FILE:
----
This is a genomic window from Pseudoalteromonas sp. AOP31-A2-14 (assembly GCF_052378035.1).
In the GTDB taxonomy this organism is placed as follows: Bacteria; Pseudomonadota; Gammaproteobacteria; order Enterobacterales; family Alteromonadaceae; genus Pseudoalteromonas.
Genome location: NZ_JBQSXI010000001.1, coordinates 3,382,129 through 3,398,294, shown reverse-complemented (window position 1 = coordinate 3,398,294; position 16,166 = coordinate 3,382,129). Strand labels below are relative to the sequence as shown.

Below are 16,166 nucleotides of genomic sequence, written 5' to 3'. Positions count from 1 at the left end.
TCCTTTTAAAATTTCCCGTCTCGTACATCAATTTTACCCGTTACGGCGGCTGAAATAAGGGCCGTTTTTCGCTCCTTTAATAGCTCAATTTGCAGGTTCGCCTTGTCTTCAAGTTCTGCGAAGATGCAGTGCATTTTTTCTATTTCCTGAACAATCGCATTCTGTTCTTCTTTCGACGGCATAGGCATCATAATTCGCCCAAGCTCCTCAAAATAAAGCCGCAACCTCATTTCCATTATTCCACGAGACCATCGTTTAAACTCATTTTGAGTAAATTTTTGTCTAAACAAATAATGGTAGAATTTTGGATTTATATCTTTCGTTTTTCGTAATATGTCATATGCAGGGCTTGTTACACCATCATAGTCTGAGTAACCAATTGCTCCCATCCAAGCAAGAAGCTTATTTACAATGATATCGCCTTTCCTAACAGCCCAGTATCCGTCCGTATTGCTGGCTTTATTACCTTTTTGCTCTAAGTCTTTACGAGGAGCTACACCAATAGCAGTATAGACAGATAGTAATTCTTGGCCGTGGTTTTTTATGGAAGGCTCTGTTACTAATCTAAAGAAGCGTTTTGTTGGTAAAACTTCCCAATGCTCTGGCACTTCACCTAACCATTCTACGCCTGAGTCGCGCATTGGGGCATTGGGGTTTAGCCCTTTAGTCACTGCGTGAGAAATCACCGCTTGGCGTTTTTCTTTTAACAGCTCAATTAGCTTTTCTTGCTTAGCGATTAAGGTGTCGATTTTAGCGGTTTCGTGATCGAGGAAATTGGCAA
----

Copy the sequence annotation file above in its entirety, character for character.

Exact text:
This is a genomic window from Pseudoalteromonas sp. AOP31-A2-14 (assembly GCF_052378035.1).
In the GTDB taxonomy this organism is placed as follows: Bacteria; Pseudomonadota; Gammaproteobacteria; order Enterobacterales; family Alteromonadaceae; genus Pseudoalteromonas.
Genome location: NZ_JBQSXI010000001.1, coordinates 3,382,129 through 3,398,294, shown reverse-complemented (window position 1 = coordinate 3,398,294; position 16,166 = coordinate 3,382,129). Strand labels below are relative to the sequence as shown.

Below are 16,166 nucleotides of genomic sequence, written 5' to 3'. Positions count from 1 at the left end.
TCCTTTTAAAATTTCCCGTCTCGTACATCAATTTTACCCGTTACGGCGGCTGAAATAAGGGCCGTTTTTCGCTCCTTTAATAGCTCAATTTGCAGGTTCGCCTTGTCTTCAAGTTCTGCGAAGATGCAGTGCATTTTTTCTATTTCCTGAACAATCGCATTCTGTTCTTCTTTCGACGGCATAGGCATCATAATTCGCCCAAGCTCCTCAAAATAAAGCCGCAACCTCATTTCCATTATTCCACGAGACCATCGTTTAAACTCATTTTGAGTAAATTTTTGTCTAAACAAATAATGGTAGAATTTTGGATTTATATCTTTCGTTTTTCGTAATATGTCATATGCAGGGCTTGTTACACCATCATAGTCTGAGTAACCAATTGCTCCCATCCAAGCAAGAAGCTTATTTACAATGATATCGCCTTTCCTAACAGCCCAGTATCCGTCCGTATTGCTGGCTTTATTACCTTTTTGCTCTAAGTCTTTACGAGGAGCTACACCAATAGCAGTATAGACAGATAGTAATTCTTGGCCGTGGTTTTTTATGGAAGGCTCTGTTACTAATCTAAAGAAGCGTTTTGTTGGTAAAACTTCCCAATGCTCTGGCACTTCACCTAACCATTCTACGCCTGAGTCGCGCATTGGGGCATTGGGGTTTAGCCCTTTAGTCACTGCGTGAGAAATCACCGCTTGGCGTTTTTCTTTTAACAGCTCAATTAGCTTTTCTTGCTTAGCGATTAAGGTGTCGATTTTAGCGGTTTCGTGATCGAGGAAATTGGCAA